All Is Well In Stock Land. Or Is It?

Since February 5th, 2010 the major market indexes have had one of the most impressive rallies in an incredibly short span, trading higher by more than 15 percent. The SPDR S&P 500 ETF (NYSE:SPY) traded as low as 104.58 on February 5th, 2010 and is now trading at 121.25. That is almost 17 points higher in less than 3 months. The SPDR Dow Jones Industrial Average ETF (NYSE:DIA) , and the PowerShares QQQ Trust, Series 1 (ETF) (NASDAQ:QQQQ) have traded higher in the same fashion. Rarely do individual high flying stocks make this type of a move in a year’s time, let alone individual indexes in less than 90 days.

The news is wonderful, fantastic, and outright bullish. Stocks such as Apple Inc. (NASDAQ:AAPL), Goldman Sachs Group, Inc. (NYSE:GS), JPMorgan Chase & Co. (NYSE:JPM), and countless others have reported blockbuster earnings numbers. New 52 week highs have increased recently. The Retail Holders Trust ETF which tracks the retail sector is at new highs for the year and near its all time high which was in 2007. These are moves that are off the charts and impressive by all standards.

While everything looks great in the stock world there is one problem with this rally. Why is the Federal Reserve Bank keeping the Fed funds rate at zero percent? This rate allows the liquidity to flow endlessly. It allows the major banks to make money without lending due to the steep yield curve. They can simply borrow interest free money and buy the stock market, U.S. Treasuries, and issue high interest credit cards. What a business to be in when you can get free money.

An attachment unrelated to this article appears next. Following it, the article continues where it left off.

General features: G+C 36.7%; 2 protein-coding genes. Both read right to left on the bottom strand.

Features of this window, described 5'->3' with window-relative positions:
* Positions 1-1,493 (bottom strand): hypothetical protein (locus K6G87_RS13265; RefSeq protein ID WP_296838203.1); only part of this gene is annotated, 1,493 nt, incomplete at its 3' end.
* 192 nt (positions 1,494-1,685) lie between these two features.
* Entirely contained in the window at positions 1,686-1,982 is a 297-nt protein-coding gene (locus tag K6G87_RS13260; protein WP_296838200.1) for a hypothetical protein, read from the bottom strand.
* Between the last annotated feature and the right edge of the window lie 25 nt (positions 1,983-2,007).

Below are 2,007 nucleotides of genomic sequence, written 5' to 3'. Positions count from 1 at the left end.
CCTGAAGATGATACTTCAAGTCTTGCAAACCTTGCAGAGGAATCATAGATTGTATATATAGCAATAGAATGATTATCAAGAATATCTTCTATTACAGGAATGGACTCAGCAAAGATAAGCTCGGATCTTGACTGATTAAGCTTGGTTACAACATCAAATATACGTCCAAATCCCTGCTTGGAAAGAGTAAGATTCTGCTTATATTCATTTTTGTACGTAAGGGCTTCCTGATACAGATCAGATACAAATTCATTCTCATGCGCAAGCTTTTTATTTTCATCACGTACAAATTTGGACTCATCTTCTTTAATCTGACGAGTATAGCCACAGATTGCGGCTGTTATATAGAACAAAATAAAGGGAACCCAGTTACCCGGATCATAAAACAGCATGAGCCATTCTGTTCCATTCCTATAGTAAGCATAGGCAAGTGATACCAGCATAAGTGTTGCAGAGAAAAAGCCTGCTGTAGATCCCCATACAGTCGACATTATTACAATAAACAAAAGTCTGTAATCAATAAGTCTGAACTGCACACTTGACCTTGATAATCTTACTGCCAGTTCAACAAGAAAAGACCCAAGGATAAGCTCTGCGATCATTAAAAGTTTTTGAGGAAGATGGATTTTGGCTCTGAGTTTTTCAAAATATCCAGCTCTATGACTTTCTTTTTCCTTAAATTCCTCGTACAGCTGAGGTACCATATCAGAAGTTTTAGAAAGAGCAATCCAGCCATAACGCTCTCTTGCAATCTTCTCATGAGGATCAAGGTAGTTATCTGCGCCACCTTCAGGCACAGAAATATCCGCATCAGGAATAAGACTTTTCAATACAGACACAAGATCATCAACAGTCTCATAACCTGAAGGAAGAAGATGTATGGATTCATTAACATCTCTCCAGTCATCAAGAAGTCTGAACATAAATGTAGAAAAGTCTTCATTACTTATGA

The last time the Fed funds rate was lowered to unprecedented levels was in 2001 when Alan Greenspan lowered rates to 1.00 percent. At that time the economy was recovering from the dot com bubble and the 911 tragedy. In just five short years that action by former Fed Chairman Greenspan caused the greatest credit bubble since the Great Depression in 1929. Currently Ben Bernanke has the Fed funds rate at zero percent for well over a year now. One can only wonder what kind of bubble this is creating. In a few more years we could be looking at the next great bubble. However, this time it could be worst as unemployment is still high and the housing crisis is still intact.

Yes, the stock market is in bull mode right now. Why wouldn’t it be when you think about it? The artificial stimulus is running wild. Everyone lives for the moment and never thinks about tomorrow. The only problem is tomorrow’s bubble may not be so easy to come back from. Lowering the Fed funds may not work the next time around. You have been warned.

Nicholas Santiago
Chief Market Strategist